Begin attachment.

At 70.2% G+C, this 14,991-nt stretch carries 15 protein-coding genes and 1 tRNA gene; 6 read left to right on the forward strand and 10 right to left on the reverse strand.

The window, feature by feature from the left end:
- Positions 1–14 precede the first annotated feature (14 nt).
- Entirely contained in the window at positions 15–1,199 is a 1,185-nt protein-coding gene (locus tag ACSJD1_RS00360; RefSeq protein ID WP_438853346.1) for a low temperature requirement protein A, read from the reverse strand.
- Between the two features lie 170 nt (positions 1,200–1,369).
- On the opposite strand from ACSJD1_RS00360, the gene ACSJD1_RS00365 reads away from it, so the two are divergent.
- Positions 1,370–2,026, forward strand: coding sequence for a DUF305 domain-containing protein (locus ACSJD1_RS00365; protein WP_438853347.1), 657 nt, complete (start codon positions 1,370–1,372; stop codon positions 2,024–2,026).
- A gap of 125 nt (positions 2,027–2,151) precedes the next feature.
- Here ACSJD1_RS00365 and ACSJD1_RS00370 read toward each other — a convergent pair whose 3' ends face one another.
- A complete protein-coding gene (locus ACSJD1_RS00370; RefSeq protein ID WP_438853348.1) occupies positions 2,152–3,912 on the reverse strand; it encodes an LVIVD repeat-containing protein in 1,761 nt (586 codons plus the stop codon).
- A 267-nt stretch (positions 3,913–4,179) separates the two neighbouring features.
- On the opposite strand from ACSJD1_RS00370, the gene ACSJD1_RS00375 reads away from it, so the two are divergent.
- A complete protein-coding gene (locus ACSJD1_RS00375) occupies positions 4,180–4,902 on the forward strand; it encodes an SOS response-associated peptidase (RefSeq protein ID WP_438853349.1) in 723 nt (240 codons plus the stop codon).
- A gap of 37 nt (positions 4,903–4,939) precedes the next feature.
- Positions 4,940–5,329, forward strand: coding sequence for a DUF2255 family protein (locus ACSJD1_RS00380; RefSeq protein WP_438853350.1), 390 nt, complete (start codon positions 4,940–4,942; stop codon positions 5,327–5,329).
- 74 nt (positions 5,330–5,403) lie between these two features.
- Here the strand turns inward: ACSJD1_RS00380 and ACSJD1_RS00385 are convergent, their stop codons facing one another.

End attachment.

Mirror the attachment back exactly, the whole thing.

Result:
At 70.2% G+C, this 14,991-nt stretch carries 15 protein-coding genes and 1 tRNA gene; 6 read left to right on the forward strand and 10 right to left on the reverse strand.

The window, feature by feature from the left end:
- Positions 1–14 precede the first annotated feature (14 nt).
- Entirely contained in the window at positions 15–1,199 is a 1,185-nt protein-coding gene (locus tag ACSJD1_RS00360; RefSeq protein ID WP_438853346.1) for a low temperature requirement protein A, read from the reverse strand.
- Between the two features lie 170 nt (positions 1,200–1,369).
- On the opposite strand from ACSJD1_RS00360, the gene ACSJD1_RS00365 reads away from it, so the two are divergent.
- Positions 1,370–2,026, forward strand: coding sequence for a DUF305 domain-containing protein (locus ACSJD1_RS00365; protein WP_438853347.1), 657 nt, complete (start codon positions 1,370–1,372; stop codon positions 2,024–2,026).
- A gap of 125 nt (positions 2,027–2,151) precedes the next feature.
- Here ACSJD1_RS00365 and ACSJD1_RS00370 read toward each other — a convergent pair whose 3' ends face one another.
- A complete protein-coding gene (locus ACSJD1_RS00370; RefSeq protein ID WP_438853348.1) occupies positions 2,152–3,912 on the reverse strand; it encodes an LVIVD repeat-containing protein in 1,761 nt (586 codons plus the stop codon).
- A 267-nt stretch (positions 3,913–4,179) separates the two neighbouring features.
- On the opposite strand from ACSJD1_RS00370, the gene ACSJD1_RS00375 reads away from it, so the two are divergent.
- A complete protein-coding gene (locus ACSJD1_RS00375) occupies positions 4,180–4,902 on the forward strand; it encodes an SOS response-associated peptidase (RefSeq protein ID WP_438853349.1) in 723 nt (240 codons plus the stop codon).
- A gap of 37 nt (positions 4,903–4,939) precedes the next feature.
- Positions 4,940–5,329, forward strand: coding sequence for a DUF2255 family protein (locus ACSJD1_RS00380; RefSeq protein WP_438853350.1), 390 nt, complete (start codon positions 4,940–4,942; stop codon positions 5,327–5,329).
- 74 nt (positions 5,330–5,403) lie between these two features.
- Here the strand turns inward: ACSJD1_RS00380 and ACSJD1_RS00385 are convergent, their stop codons facing one another.